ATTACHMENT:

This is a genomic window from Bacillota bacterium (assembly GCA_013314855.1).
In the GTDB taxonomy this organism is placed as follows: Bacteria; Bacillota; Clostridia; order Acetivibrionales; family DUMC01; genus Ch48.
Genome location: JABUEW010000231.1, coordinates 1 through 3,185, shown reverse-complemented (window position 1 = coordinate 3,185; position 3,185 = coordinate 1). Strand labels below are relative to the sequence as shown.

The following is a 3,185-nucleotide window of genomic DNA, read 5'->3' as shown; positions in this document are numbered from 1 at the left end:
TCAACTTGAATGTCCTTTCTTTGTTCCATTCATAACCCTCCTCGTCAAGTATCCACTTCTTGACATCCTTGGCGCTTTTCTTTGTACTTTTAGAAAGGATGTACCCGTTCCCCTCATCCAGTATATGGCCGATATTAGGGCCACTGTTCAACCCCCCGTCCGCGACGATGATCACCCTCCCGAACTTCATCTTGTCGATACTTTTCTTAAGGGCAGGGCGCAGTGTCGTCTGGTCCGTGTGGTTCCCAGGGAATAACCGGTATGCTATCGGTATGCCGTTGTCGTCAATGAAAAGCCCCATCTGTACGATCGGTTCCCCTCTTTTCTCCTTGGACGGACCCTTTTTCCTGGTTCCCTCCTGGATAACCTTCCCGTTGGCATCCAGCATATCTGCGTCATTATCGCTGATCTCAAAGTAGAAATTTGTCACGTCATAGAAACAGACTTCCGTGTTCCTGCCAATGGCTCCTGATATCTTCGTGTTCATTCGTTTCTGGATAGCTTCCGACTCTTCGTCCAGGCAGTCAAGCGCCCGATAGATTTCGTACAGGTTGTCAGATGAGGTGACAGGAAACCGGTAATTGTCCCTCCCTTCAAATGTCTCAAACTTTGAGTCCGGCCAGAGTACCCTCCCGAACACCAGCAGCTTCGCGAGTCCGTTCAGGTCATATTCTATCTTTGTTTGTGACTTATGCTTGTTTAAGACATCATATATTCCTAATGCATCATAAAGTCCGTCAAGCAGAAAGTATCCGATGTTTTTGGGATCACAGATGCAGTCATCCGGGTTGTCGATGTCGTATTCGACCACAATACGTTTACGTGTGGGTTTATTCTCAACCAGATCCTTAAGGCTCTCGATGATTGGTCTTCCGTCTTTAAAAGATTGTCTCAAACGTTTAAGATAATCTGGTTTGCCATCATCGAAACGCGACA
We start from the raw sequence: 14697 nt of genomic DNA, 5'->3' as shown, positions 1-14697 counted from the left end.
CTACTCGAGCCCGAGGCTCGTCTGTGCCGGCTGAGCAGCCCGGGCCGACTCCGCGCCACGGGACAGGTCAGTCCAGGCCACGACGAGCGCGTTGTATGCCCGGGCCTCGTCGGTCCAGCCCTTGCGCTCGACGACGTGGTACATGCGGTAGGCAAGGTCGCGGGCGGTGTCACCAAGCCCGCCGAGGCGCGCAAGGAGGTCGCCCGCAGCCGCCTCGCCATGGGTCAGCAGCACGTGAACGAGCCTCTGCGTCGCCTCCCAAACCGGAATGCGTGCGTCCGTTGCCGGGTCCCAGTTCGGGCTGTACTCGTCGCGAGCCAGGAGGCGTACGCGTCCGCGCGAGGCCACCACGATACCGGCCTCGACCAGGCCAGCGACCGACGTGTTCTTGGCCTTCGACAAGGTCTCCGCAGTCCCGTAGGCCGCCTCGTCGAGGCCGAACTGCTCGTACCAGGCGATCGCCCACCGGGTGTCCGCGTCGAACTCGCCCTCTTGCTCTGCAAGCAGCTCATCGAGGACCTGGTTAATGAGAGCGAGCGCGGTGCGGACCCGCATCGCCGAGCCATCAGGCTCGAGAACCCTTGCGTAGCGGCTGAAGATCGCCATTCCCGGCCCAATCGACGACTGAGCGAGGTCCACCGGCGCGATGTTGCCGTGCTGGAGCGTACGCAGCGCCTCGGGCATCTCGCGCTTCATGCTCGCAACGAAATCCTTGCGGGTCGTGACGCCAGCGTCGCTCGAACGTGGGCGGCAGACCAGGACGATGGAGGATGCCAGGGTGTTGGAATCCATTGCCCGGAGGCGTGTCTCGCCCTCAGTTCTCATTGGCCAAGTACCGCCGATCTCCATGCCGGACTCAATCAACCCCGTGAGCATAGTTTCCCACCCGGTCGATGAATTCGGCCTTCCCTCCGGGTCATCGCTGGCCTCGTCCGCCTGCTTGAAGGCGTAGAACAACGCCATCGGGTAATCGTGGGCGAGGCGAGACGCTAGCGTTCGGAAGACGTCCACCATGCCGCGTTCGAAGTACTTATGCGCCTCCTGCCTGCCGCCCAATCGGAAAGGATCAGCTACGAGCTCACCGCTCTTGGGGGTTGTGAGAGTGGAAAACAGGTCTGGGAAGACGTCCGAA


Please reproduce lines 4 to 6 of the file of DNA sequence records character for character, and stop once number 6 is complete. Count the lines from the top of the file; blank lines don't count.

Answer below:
The following is a 3,185-nucleotide window of genomic DNA, read 5'->3' as shown; positions in this document are numbered from 1 at the left end:
TCAACTTGAATGTCCTTTCTTTGTTCCATTCATAACCCTCCTCGTCAAGTATCCACTTCTTGACATCCTTGGCGCTTTTCTTTGTACTTTTAGAAAGGATGTACCCGTTCCCCTCATCCAGTATATGGCCGATATTAGGGCCACTGTTCAACCCCCCGTCCGCGACGATGATCACCCTCCCGAACTTCATCTTGTCGATACTTTTCTTAAGGGCAGGGCGCAGTGTCGTCTGGTCCGTGTGGTTCCCAGGGAATAACCGGTATGCTATCGGTATGCCGTTGTCGTCAATGAAAAGCCCCATCTGTACGATCGGTTCCCCTCTTTTCTCCTTGGACGGACCCTTTTTCCTGGTTCCCTCCTGGATAACCTTCCCGTTGGCATCCAGCATATCTGCGTCATTATCGCTGATCTCAAAGTAGAAATTTGTCACGTCATAGAAACAGACTTCCGTGTTCCTGCCAATGGCTCCTGATATCTTCGTGTTCATTCGTTTCTGGATAGCTTCCGACTCTTCGTCCAGGCAGTCAAGCGCCCGATAGATTTCGTACAGGTTGTCAGATGAGGTGACAGGAAACCGGTAATTGTCCCTCCCTTCAAATGTCTCAAACTTTGAGTCCGGCCAGAGTACCCTCCCGAACACCAGCAGCTTCGCGAGTCCGTTCAGGTCATATTCTATCTTTGTTTGTGACTTATGCTTGTTTAAGACATCATATATTCCTAATGCATCATAAAGTCCGTCAAGCAGAAAGTATCCGATGTTTTTGGGATCACAGATGCAGTCATCCGGGTTGTCGATGTCGTATTCGACCACAATACGTTTACGTGTGGGTTTATTCTCAACCAGATCCTTAAGGCTCTCGATGATTGGTCTTCCGTCTTTAAAAGATTGTCTCAAACGTTTAAGATAATCTGGTTTGCCATCATCGAAACGCGACA
We start from the raw sequence: 14697 nt of genomic DNA, 5'->3' as shown, positions 1-14697 counted from the left end.